I want to tell you this story: I grew up loving God and loving church. I was not bored; I was not disengaged. I loved Jesus, adored him. I loved being Catholic. I enjoyed Mass. I took part in all kinds of ways. This was not a cultural love—not only that. This was not a social, I’m-part-of-this-group love—not only that. This was my love for my God. It was mysterious. It was overwhelming. It was mystical and real and very solidly experiential.

Today, I do not know what to say when people ask me what religion I am. I do not know how to share the joy of my religious experience because of layers of pain and fear that stand between me and the religiosity I so enjoyed when I was younger. Going to church is a strained and conflicted experience, and yet I don’t like the idea of trading in my Catholicism for something else, so I stay home most Sundays. I feel nervous when I think of times when I will be called upon to go to Church, and I feel nervous when I think of staying away. I feel pretty fucking goddamned nervous a lot of the time. So I try not to think about it too much at all.

These changes in my feelings are not because I am a bisexual woman living in a loving, mutual, sexual partnership with another woman, and I somehow recognize my sinfulness and feel divided from God—though there are some who will say that this is why.

I don’t feel this way because I am not strong enough or brave enough, or because I can’t just suck it up and deal with the whole church-stance-on-sexuality thing like a lot of other folks do. I thought this was why for a long time. I thought this was my problem, an individual problem, something I, personally, in my own heart and head and soul, needed to work through.

Yesterday, sitting on the train with the Prioress and the Holocaust and the murdered Jamaican man all together in my mind, I understood that I feel this way because of spiritual violence. I feel this way because of spiritual violence that has been and is being committed against me and against lots of other people, queer and straight, of all colors and races and genders and abilities, in sacred and secular spaces.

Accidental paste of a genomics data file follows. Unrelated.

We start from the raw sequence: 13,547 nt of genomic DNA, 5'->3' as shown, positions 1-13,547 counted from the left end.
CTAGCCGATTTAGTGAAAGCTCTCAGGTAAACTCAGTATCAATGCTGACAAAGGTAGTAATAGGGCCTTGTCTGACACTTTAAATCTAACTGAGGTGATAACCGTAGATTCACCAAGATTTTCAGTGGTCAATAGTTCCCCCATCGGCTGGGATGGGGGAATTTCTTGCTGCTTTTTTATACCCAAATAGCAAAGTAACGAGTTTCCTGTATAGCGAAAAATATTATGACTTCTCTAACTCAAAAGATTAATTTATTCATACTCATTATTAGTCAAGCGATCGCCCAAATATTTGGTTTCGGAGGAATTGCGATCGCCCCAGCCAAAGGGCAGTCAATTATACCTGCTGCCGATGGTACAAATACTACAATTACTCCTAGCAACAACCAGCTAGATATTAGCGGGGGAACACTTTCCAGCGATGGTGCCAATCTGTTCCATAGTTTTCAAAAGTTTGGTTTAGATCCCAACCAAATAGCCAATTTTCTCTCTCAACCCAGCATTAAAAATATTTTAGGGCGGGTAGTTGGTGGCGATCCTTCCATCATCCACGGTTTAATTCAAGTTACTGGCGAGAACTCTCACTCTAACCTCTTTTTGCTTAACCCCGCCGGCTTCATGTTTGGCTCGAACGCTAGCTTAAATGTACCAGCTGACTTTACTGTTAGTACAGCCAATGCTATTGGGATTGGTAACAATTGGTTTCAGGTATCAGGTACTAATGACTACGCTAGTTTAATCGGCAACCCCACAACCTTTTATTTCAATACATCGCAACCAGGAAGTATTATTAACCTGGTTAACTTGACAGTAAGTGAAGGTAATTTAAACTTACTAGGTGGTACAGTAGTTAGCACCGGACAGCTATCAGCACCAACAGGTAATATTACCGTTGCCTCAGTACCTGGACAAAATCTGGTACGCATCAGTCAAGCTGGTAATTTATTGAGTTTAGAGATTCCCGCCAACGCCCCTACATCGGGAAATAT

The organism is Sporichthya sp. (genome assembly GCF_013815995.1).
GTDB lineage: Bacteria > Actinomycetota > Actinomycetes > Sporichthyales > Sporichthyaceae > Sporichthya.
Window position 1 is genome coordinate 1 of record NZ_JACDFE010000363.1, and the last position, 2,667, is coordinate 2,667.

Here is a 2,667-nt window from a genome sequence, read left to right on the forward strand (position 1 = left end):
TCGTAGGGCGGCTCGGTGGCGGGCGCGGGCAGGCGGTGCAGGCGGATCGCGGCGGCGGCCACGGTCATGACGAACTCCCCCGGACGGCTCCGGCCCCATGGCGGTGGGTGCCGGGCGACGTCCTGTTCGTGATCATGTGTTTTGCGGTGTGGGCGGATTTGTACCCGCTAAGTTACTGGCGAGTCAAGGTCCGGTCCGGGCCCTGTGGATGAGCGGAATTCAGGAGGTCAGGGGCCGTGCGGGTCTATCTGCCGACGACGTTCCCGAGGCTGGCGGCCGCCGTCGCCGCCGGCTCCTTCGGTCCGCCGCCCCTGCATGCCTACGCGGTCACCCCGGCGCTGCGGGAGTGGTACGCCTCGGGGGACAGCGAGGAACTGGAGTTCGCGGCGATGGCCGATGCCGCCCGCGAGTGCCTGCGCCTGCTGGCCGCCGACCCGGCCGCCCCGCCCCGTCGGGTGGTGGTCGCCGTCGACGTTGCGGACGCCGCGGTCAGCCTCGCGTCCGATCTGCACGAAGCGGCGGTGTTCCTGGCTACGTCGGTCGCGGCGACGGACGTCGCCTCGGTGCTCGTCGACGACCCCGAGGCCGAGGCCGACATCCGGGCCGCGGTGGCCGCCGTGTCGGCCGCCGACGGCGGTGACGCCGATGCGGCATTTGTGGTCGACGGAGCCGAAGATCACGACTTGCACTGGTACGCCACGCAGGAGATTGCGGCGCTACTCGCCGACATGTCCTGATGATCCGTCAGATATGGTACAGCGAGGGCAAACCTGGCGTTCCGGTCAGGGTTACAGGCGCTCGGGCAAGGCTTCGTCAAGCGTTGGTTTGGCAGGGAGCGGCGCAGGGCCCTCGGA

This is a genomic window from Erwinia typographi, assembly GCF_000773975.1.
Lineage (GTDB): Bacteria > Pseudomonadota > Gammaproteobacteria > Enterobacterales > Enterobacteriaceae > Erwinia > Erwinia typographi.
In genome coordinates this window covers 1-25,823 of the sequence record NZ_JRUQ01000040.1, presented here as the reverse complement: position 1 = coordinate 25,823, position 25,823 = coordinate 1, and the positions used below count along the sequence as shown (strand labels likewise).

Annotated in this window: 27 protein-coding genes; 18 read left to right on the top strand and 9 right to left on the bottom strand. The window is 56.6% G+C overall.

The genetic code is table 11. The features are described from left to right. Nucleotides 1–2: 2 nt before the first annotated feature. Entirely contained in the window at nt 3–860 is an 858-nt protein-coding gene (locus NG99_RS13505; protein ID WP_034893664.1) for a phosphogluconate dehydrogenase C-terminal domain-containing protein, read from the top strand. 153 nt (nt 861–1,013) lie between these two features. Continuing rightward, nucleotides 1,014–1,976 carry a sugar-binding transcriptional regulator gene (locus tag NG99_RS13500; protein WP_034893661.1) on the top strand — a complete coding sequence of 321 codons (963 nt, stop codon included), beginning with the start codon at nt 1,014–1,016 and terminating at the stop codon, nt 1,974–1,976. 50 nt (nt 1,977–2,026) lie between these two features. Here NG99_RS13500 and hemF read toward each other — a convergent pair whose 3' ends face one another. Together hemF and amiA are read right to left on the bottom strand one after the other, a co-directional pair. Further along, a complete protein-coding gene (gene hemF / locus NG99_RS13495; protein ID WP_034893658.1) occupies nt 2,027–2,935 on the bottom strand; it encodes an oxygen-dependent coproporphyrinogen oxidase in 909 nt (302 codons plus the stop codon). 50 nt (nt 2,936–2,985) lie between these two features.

I do not feel comfortable and at home in Catholic spaces NOT because I have often heard priests preaching against homosexuality. That only happened once, and I walked out—followed by my girlfriend, my mother, and my octogenarian grandmother. I have heard many other Catholic people be completely warm and accepting of homosexuality—many, many more than I have heard denouncing it or me.

I do not feel comfortable and at home in Catholic spaces because this church that professes to love and mother me would protect that one priest and would not protect me. Because everyone has a right, according to what the church teachers, to denigrate and deny my life, my family, my experience, my love, and my body. And defending those things must be done secretly, quietly, sotto voce, under the radar. I could go to a Catholic church my whole life—but could I stand there and marry the woman I love? Could we stand at the fountain and baptize our children? And if we did—what would happen to the church that let us? Who has the power? Who is supported? You know the answers to these questions. And so do I. And so does every queer person in every congregation, even the most welcoming.

That is enough. I am here to tell you that that is enough to brutalize the spirit. The silence is enough. The secrecy is enough. This kind of atmosphere is antithetical to spiritual growth. It is the exact opposite of love and welcome. There need be no shouting, no dramatics. These words kill in a whisper. These words kill in a roar.

I am hardly the first person to say this. But I want to make it clear. And it is not just about me, and it is not just about sexuality, and it is not just about church. I want you to feel it through my experience, and I want you to look, carefully, at the places where you worship, work, live, sing, play, read, cook, sew—who is there? Who do you know is there? Who is silent there? Who is not present at all? Where are the people of color? Where are the immigrants? Where are the women? Where are the queer people and the gender non-conforming? Where are the poor people? Where are the disabled people? If they are not there, or they are silent—it is up to each of us in positions of privilege to notice, and it is up to us to take the risk and ask why and ask what we can do to make the spaces we are in places where all can be welcome, where all can worship, work, live, sing, play, read, cook, sew…